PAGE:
Fast Company

Brand (Con)Fusion

Bob Dylan once said the President of the United States sometimes has to stand naked. Now the iconic troubadour is selling push-up bras and garter belts for Victoria's Secret. Has he changed his tune?

Back in November, FC staffer Danielle Sacks took a closer look at the vaguely sad Gap-Madonna alliance. Sacks's take: Madonna was looking desperate. Fast-forward six months to this past Monday's piece on Slate examining the latest retail rock star, Bob Dylan.

Now, if Madonna's hook-up with the Gap left you wondering why a "material girl" famous for quick costume changes and outrageous style was shucking mainstream duds like khakis and pocket tees, then the latest addition to Dylan's resume will really have you questioning branding partnerships. Goateed and squinting, that's Dylan in the latest round of Victoria Secret ads, looking as out-of-place as, well, a grungy old folk singer amidst fields of glamourous pastel silk.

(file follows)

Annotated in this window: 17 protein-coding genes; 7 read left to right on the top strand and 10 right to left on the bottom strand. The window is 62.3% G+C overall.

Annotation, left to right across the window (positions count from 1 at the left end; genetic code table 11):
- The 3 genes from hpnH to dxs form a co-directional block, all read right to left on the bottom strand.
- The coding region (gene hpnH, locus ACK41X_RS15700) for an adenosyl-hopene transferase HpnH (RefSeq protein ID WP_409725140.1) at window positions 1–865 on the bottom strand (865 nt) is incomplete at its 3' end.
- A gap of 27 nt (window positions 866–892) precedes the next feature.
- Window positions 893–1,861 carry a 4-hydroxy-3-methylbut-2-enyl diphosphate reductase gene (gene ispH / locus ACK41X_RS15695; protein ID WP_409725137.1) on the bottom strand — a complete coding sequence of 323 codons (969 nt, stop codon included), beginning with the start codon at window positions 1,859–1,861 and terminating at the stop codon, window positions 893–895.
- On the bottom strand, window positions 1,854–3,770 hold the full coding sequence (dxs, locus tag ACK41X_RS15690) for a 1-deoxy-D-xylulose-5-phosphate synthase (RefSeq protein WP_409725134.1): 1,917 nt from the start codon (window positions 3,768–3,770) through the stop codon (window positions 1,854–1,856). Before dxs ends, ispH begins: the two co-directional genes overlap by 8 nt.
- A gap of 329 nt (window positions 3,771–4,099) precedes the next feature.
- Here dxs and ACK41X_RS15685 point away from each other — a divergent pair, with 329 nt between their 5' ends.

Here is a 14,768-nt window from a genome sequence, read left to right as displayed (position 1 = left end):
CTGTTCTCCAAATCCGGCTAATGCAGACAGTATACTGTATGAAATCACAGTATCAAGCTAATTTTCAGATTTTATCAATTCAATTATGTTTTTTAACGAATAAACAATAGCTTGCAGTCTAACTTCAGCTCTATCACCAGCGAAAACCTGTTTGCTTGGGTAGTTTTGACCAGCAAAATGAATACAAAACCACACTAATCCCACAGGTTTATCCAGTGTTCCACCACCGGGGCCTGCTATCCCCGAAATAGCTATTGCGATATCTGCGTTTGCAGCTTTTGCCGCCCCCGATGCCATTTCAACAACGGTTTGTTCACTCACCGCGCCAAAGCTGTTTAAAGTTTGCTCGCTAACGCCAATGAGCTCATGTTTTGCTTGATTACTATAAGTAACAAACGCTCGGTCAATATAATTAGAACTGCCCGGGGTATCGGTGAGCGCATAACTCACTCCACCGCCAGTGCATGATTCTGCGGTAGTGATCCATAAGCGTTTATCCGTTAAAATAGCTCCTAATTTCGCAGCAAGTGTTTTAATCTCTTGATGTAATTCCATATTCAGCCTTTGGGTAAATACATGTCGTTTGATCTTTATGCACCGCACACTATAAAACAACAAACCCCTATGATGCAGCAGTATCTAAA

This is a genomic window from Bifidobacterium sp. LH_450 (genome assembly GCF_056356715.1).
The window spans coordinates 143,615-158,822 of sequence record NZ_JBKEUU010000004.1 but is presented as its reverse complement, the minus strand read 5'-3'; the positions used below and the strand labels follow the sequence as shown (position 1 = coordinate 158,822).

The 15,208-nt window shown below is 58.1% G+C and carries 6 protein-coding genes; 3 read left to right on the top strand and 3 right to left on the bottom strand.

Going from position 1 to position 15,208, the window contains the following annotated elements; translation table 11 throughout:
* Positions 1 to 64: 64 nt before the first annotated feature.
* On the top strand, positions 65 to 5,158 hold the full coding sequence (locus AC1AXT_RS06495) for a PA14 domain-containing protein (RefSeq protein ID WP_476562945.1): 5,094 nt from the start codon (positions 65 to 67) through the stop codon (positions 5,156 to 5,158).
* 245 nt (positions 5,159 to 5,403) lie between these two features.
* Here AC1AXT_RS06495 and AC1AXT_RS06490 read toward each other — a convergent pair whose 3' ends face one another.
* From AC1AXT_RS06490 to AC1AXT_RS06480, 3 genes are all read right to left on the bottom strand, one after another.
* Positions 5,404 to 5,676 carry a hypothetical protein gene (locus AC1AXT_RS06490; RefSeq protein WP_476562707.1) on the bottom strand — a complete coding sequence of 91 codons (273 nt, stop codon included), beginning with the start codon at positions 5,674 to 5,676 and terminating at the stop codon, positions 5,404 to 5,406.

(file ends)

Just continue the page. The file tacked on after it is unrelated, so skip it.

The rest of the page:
But in the wake of Victoria Secret's conservative retreat from their wildly successful TV special (perhaps in light of a recent swell in media conservatism following Janet Jackson's Super Bowl gaffe), where does hiring an aging radical rocker position a panties brand? Indeed. Dylan was right. "People are crazy, and times are strange."

Odd spokespeople? Strange bedfellows? Send me your worst branding alliances... or add a comment. I'll post again with a top ten list!

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1 Comments

  • Philip Reichert

    For me, the underlying theme here is to ensure that your company (and/or product) is endorsed by somebody of the same (1) moral standards, (2) ethical principles, and (3) brand awareness.

    Otherwise you lose control over your trademark.